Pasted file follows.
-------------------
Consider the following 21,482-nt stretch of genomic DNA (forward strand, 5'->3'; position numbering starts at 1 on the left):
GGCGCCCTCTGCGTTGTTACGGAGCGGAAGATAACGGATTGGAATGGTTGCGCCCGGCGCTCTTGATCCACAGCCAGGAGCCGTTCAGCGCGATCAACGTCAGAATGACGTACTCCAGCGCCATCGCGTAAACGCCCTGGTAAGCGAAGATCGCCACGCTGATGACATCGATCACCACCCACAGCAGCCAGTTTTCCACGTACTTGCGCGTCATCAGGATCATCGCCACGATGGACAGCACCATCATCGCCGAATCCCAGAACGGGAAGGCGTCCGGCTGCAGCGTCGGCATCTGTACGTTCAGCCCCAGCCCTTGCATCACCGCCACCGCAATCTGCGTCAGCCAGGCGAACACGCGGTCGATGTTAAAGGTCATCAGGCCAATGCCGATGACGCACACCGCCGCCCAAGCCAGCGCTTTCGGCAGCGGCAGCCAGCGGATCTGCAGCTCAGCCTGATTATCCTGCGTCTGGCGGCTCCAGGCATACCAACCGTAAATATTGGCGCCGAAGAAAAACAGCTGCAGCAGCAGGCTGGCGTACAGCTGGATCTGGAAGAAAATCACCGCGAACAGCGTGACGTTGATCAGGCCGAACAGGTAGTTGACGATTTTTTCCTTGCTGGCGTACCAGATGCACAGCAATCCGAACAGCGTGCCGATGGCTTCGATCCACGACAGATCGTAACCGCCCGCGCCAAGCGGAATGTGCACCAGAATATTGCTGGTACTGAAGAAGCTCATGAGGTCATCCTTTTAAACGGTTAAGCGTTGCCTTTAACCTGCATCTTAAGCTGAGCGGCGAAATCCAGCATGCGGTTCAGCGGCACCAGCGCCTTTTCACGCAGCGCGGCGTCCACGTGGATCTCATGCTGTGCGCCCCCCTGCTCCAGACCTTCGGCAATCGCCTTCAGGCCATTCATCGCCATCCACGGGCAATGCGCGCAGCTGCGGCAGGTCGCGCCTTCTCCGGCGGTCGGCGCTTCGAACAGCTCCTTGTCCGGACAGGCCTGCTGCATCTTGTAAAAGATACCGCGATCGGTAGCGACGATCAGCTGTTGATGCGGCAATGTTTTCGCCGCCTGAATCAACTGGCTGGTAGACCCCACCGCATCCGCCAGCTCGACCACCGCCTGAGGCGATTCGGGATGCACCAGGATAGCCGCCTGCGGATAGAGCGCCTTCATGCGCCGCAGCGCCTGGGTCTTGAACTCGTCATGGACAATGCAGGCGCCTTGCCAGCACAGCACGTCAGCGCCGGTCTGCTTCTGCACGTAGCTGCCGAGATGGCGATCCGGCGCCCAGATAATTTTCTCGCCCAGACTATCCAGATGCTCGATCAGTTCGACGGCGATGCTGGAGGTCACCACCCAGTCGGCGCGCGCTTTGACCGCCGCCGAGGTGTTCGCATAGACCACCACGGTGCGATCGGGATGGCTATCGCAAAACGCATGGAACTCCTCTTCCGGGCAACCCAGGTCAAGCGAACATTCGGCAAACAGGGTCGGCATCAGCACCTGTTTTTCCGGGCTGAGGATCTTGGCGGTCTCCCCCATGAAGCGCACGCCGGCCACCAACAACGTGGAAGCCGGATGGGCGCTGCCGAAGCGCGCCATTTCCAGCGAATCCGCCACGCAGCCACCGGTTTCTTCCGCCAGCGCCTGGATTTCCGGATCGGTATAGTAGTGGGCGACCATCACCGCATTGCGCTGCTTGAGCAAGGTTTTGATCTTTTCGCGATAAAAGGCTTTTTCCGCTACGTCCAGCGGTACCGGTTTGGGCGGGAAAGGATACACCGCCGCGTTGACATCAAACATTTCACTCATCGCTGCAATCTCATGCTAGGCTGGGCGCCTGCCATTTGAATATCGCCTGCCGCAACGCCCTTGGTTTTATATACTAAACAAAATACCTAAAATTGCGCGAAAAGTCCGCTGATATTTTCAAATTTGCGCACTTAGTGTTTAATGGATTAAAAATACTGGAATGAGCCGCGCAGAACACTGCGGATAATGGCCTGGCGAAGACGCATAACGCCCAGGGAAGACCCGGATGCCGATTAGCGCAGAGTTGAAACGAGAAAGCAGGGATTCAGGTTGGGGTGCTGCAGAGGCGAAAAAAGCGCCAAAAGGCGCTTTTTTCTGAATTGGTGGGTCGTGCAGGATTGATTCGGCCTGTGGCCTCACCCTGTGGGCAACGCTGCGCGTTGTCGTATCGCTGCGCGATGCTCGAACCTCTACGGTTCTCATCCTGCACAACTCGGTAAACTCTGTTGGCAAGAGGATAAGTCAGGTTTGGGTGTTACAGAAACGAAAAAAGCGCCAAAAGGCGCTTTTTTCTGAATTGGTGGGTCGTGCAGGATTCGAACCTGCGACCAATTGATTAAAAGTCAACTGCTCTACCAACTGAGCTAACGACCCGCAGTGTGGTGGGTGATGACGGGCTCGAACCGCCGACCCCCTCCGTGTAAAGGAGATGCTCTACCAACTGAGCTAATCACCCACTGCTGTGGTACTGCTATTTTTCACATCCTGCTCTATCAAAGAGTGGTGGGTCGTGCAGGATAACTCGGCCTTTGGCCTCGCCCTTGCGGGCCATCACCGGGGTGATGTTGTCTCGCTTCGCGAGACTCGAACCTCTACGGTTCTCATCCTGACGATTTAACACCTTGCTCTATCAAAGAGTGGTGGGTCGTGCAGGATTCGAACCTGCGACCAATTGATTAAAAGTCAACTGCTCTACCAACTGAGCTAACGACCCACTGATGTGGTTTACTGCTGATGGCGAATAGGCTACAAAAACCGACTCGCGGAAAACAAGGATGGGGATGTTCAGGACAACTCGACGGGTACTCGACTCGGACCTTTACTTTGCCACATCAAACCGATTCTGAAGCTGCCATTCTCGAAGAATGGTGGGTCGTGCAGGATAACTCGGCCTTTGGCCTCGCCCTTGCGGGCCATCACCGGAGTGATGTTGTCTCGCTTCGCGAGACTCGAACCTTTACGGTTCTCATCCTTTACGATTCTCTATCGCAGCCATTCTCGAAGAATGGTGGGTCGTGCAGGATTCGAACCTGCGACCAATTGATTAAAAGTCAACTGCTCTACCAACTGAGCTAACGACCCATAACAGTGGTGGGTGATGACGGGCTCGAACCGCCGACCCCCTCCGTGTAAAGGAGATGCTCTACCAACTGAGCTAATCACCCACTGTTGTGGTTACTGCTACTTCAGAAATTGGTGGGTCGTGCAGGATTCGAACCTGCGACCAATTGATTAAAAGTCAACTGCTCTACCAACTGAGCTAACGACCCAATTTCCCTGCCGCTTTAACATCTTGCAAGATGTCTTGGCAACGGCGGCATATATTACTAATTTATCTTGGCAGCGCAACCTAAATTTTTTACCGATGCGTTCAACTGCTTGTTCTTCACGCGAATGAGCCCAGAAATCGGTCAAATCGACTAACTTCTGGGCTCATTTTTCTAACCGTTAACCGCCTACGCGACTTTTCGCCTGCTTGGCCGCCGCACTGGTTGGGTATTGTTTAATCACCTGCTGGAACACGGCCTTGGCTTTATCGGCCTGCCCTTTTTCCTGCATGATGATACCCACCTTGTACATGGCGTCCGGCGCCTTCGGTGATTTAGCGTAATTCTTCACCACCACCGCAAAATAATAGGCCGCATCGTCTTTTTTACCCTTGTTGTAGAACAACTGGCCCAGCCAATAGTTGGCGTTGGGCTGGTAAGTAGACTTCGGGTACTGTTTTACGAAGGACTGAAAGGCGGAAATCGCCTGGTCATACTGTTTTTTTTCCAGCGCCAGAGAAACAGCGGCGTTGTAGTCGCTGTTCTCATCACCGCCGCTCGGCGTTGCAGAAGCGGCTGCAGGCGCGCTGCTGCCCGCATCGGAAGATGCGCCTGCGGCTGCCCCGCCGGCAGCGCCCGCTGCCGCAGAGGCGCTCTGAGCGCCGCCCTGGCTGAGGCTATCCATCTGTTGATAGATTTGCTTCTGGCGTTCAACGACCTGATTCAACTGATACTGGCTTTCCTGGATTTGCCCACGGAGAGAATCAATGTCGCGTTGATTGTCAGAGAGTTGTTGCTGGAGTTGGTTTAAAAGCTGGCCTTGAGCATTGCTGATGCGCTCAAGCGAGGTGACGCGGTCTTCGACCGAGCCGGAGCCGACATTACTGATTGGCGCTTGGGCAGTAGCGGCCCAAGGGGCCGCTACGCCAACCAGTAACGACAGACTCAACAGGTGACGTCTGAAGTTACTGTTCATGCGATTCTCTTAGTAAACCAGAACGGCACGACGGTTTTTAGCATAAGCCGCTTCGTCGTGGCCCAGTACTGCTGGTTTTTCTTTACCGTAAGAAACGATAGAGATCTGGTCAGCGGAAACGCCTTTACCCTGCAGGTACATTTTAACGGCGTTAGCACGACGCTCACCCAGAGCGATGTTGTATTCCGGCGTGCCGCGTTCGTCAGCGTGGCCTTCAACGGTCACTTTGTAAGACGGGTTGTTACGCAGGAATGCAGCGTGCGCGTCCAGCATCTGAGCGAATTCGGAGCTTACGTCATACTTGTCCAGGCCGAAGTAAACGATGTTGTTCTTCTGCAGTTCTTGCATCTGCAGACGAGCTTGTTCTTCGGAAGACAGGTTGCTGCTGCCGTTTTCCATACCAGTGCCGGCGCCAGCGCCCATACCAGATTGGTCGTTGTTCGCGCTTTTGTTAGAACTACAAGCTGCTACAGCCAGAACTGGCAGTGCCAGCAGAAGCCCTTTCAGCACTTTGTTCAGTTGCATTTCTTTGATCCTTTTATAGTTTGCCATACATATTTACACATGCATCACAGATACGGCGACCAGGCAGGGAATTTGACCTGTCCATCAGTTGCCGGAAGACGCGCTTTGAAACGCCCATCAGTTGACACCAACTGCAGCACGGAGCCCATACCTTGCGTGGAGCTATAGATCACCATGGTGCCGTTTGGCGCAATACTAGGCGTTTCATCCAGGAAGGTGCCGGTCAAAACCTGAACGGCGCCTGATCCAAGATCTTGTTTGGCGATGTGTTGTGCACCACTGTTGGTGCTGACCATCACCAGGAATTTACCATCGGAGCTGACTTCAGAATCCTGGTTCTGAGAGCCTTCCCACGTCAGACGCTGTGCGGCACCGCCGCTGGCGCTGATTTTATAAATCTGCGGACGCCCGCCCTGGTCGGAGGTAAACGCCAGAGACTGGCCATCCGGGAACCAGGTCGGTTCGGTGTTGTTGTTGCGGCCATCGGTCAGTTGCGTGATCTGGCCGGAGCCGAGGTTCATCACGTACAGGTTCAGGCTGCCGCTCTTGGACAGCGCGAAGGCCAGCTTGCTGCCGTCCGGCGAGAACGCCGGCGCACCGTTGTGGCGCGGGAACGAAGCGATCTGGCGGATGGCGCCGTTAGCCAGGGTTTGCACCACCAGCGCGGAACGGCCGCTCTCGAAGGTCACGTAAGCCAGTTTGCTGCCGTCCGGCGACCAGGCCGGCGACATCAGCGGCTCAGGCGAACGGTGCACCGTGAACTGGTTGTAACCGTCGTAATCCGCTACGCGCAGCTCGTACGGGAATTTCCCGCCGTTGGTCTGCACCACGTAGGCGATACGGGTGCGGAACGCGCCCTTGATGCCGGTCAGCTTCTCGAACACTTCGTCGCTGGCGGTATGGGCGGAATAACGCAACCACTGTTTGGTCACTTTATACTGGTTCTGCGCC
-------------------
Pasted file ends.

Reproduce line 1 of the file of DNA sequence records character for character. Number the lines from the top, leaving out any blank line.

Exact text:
Consider the following 21,482-nt stretch of genomic DNA (forward strand, 5'->3'; position numbering starts at 1 on the left):